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Radiation Procedures Gone Sour – Software and Other Related Failures Lead to Death and Lifetime Illnesses

Posted Jan 25 2010 8:38pm

This is quite a tragic story about 2 specific individuals that were over dosed with radiation treatment.  Now there are emerging stories in California about over imageexposure during brains cancer scans, over 200 patients, but their times of exposure were less than these 2 individuals here who were getting radiation treatment.

CT Brain Scans At Cedars-Sinai investigated – Dosage Settings Too High

In some areas linear accelerator errors do not have to be reported so sometimes if an overdose has occurred, so some individuals may never know.   The treatment plans for the patients (the settings in the computer) were not completely saved, thus when reading this one huge reminder to always save your work.  When the treatment began, the computer began to crash.  The crash caused the windows to be open completely for all 3 treatments, causing the overdose.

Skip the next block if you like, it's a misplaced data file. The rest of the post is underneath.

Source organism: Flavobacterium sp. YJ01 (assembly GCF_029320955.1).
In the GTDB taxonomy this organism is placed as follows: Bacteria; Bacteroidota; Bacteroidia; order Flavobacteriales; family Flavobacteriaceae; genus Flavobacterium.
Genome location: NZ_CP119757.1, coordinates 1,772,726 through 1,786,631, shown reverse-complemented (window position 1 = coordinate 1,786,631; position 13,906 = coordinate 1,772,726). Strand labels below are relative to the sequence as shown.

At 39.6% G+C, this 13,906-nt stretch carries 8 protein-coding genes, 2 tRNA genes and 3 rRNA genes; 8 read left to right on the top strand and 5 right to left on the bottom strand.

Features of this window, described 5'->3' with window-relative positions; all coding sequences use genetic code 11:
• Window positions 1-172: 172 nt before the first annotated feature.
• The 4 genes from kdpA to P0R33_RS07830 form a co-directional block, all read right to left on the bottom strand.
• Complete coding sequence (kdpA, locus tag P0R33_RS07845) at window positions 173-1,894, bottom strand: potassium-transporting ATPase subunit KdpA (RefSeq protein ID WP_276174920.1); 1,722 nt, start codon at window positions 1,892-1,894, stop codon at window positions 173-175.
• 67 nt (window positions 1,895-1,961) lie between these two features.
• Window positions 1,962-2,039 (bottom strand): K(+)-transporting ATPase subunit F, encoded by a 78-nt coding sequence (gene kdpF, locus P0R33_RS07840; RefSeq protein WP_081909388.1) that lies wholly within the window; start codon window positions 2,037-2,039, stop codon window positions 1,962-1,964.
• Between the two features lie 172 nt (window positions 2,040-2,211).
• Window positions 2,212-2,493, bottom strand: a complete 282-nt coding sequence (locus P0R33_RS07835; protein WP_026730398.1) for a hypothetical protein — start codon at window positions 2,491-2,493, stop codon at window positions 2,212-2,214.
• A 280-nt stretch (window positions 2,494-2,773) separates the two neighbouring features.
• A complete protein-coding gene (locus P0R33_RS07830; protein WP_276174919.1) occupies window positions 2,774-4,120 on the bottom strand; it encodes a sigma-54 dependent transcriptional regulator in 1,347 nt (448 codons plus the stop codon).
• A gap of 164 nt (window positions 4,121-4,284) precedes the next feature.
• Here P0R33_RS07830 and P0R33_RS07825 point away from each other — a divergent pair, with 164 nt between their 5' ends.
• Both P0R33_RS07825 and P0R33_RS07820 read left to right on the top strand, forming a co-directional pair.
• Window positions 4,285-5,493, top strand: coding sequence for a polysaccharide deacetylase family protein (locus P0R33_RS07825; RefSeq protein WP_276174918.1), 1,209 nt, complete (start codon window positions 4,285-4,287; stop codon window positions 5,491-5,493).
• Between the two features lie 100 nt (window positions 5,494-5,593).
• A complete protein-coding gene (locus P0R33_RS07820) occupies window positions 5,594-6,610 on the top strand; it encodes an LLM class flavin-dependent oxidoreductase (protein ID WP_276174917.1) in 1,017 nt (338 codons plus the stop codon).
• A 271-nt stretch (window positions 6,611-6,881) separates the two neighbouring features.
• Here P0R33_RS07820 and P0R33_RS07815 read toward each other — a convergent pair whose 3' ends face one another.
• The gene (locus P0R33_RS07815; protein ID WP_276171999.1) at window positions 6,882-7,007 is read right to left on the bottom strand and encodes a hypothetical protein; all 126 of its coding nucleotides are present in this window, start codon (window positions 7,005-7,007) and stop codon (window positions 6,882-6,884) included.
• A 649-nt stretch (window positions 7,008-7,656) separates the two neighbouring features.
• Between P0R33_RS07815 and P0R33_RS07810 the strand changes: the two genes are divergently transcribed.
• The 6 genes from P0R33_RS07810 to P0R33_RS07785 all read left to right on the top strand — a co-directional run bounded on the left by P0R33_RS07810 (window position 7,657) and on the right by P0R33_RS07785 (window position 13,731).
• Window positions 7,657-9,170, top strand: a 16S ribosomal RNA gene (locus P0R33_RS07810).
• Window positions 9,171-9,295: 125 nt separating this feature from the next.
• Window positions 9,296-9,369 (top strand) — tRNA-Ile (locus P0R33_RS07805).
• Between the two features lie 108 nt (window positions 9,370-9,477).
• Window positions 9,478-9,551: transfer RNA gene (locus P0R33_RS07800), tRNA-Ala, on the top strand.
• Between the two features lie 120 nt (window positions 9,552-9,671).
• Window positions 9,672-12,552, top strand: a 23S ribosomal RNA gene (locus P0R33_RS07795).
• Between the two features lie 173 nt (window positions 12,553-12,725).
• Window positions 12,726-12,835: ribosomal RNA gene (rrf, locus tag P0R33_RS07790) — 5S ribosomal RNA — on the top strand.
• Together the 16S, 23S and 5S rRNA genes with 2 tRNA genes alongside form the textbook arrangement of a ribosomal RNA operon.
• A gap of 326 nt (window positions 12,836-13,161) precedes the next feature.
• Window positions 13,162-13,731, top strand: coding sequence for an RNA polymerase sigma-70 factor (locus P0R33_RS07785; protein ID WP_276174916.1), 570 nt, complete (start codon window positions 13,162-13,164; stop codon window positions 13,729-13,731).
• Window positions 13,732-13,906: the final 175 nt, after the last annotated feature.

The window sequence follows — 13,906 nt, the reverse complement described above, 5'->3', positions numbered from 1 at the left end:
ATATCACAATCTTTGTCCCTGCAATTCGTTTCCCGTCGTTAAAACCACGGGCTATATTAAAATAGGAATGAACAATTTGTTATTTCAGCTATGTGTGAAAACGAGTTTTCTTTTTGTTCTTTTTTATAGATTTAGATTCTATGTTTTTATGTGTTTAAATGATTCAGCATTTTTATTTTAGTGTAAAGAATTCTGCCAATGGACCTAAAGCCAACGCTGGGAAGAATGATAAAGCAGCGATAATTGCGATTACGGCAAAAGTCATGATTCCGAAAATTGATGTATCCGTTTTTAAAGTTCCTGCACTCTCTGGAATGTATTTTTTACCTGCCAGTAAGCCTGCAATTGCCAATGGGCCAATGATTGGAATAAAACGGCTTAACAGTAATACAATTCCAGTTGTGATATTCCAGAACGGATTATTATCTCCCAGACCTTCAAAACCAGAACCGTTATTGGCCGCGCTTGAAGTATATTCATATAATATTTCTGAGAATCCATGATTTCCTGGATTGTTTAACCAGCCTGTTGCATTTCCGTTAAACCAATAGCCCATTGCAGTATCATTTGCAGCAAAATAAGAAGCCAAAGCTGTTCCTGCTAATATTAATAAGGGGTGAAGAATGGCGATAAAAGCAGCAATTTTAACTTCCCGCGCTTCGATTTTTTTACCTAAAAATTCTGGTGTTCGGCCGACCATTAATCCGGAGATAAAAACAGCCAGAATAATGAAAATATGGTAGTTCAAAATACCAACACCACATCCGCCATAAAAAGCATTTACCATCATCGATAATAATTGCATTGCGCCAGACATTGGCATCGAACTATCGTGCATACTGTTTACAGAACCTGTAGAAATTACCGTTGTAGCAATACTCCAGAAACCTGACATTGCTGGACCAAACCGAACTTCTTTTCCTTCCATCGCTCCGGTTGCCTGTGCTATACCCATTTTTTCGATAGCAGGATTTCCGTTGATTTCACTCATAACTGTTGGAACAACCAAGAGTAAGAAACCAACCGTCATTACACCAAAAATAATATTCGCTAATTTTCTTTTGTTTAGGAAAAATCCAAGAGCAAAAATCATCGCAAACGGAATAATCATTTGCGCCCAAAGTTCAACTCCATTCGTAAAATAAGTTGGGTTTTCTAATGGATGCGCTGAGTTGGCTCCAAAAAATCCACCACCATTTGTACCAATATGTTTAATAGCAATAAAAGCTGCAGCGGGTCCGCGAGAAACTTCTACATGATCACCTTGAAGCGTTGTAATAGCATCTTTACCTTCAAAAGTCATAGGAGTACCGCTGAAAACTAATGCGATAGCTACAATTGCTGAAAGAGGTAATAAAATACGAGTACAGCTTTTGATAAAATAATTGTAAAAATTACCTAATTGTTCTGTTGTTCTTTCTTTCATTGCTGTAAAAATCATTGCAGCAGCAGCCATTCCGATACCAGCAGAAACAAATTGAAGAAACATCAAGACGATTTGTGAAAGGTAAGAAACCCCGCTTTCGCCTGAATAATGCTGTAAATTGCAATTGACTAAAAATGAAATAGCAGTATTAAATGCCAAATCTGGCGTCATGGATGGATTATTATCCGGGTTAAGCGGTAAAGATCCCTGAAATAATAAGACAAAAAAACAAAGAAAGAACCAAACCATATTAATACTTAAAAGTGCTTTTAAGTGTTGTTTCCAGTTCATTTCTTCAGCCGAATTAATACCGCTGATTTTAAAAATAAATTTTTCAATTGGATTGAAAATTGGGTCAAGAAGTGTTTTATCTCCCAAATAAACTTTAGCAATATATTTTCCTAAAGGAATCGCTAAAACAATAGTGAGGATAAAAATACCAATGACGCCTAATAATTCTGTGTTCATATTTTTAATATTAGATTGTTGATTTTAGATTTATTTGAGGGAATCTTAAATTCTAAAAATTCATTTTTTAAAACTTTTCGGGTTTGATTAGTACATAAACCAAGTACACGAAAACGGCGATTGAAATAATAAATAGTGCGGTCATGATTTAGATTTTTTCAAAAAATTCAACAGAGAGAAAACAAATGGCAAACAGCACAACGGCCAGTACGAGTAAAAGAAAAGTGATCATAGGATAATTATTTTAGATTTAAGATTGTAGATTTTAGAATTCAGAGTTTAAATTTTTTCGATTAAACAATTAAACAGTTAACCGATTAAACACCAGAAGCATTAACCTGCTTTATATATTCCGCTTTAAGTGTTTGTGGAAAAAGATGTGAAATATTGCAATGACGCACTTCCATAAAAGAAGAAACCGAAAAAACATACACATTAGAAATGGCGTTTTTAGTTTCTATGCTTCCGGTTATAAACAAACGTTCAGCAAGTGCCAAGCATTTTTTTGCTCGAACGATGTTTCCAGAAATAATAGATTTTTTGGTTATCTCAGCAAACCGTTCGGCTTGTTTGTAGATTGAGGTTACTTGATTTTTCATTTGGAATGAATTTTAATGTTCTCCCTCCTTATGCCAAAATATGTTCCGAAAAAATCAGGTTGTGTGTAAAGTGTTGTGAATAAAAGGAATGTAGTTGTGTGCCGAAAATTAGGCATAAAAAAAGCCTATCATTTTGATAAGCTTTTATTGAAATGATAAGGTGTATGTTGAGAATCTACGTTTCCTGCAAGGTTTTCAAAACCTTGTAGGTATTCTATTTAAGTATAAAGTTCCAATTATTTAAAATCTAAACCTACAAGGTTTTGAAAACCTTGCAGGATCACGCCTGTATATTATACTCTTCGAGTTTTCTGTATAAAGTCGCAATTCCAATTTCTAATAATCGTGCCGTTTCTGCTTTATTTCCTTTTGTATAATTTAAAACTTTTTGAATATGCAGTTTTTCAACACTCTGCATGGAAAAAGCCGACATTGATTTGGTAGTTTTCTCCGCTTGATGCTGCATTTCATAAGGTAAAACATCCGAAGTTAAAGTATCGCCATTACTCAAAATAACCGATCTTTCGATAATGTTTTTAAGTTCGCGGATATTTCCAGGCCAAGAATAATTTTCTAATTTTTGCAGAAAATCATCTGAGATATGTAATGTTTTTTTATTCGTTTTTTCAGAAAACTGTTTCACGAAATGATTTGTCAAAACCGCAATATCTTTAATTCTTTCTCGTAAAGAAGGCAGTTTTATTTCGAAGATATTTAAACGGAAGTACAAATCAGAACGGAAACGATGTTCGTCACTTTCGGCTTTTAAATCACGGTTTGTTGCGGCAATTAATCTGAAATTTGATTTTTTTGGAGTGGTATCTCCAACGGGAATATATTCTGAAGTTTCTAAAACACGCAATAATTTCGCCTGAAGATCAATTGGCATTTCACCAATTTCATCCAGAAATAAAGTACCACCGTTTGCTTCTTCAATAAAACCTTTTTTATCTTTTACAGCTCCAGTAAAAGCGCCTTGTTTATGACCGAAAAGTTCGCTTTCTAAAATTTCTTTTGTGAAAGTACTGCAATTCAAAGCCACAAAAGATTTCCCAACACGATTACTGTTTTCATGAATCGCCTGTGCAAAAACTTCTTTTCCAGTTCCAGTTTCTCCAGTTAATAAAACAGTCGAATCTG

When a computer crashes, always double check anything attached.  The technicians in this case were not IT savvy, and perhaps adequately trained with safety thus errors occurred.  Outside of this story I too am amazed at how individuals won’t report troubles on their office servers or pcs either, which can lead to data corruption, viruses, etc. and they continue to work.  image

The other patient, a woman in this story received 27 treatments overdosed and burned a hole in her chest.  Neither of the 2 hospitals had fail safe software alerts programmed in.  The hospitals were only fined $1000 and $1500 for the mistakes.  This is especially bothersome to me as alerts and fall overs are like required and are an every day occurrence in the world of IT with PCs, servers and networks, and yet a machine was put out there for use without adequate safety measures to stop and alert technicians of any abnormalities. 

When I was back writing my EMR years ago, that was one of the real benefits of having a practice work with you, to find those things and items that you don’t think of or miss from the programming side, as they will be found with end users and quite quickly.